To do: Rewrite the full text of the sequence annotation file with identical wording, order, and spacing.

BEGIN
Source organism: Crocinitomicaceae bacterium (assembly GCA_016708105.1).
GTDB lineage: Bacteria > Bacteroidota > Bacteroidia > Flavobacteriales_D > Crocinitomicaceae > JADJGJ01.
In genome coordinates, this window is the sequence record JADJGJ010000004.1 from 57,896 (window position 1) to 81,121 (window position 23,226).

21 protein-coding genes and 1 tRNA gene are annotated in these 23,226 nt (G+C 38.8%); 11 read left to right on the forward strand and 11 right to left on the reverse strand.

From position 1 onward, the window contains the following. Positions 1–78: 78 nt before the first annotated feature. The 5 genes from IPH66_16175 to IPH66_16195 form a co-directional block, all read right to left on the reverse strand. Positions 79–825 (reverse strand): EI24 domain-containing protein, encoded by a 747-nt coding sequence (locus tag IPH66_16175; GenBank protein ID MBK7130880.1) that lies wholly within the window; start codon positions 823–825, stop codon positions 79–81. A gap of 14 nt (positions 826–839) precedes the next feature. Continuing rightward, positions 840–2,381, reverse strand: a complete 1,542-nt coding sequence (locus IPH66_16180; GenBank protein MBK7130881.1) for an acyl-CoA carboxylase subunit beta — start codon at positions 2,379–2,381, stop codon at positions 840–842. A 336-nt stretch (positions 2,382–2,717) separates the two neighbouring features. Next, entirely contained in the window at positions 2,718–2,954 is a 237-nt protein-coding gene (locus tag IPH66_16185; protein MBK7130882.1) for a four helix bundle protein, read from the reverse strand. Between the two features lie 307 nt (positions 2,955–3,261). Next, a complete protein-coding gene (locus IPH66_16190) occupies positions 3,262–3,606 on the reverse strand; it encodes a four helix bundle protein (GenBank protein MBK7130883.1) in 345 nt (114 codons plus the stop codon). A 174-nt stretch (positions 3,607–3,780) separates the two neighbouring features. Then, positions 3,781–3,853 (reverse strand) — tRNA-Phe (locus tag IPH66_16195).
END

Source organism: Crocinitomicaceae bacterium (assembly GCA_016708105.1).
GTDB lineage: Bacteria > Bacteroidota > Bacteroidia > Flavobacteriales_D > Crocinitomicaceae > JADJGJ01.
In genome coordinates, this window is the sequence record JADJGJ010000004.1 from 57,896 (window position 1) to 81,121 (window position 23,226).

21 protein-coding genes and 1 tRNA gene are annotated in these 23,226 nt (G+C 38.8%); 11 read left to right on the forward strand and 11 right to left on the reverse strand.

From position 1 onward, the window contains the following. Positions 1–78: 78 nt before the first annotated feature. The 5 genes from IPH66_16175 to IPH66_16195 form a co-directional block, all read right to left on the reverse strand. Positions 79–825 (reverse strand): EI24 domain-containing protein, encoded by a 747-nt coding sequence (locus tag IPH66_16175; GenBank protein ID MBK7130880.1) that lies wholly within the window; start codon positions 823–825, stop codon positions 79–81. A gap of 14 nt (positions 826–839) precedes the next feature. Continuing rightward, positions 840–2,381, reverse strand: a complete 1,542-nt coding sequence (locus IPH66_16180; GenBank protein MBK7130881.1) for an acyl-CoA carboxylase subunit beta — start codon at positions 2,379–2,381, stop codon at positions 840–842. A 336-nt stretch (positions 2,382–2,717) separates the two neighbouring features. Next, entirely contained in the window at positions 2,718–2,954 is a 237-nt protein-coding gene (locus tag IPH66_16185; protein MBK7130882.1) for a four helix bundle protein, read from the reverse strand. Between the two features lie 307 nt (positions 2,955–3,261). Next, a complete protein-coding gene (locus IPH66_16190) occupies positions 3,262–3,606 on the reverse strand; it encodes a four helix bundle protein (GenBank protein MBK7130883.1) in 345 nt (114 codons plus the stop codon). A 174-nt stretch (positions 3,607–3,780) separates the two neighbouring features. Then, positions 3,781–3,853 (reverse strand) — tRNA-Phe (locus tag IPH66_16195).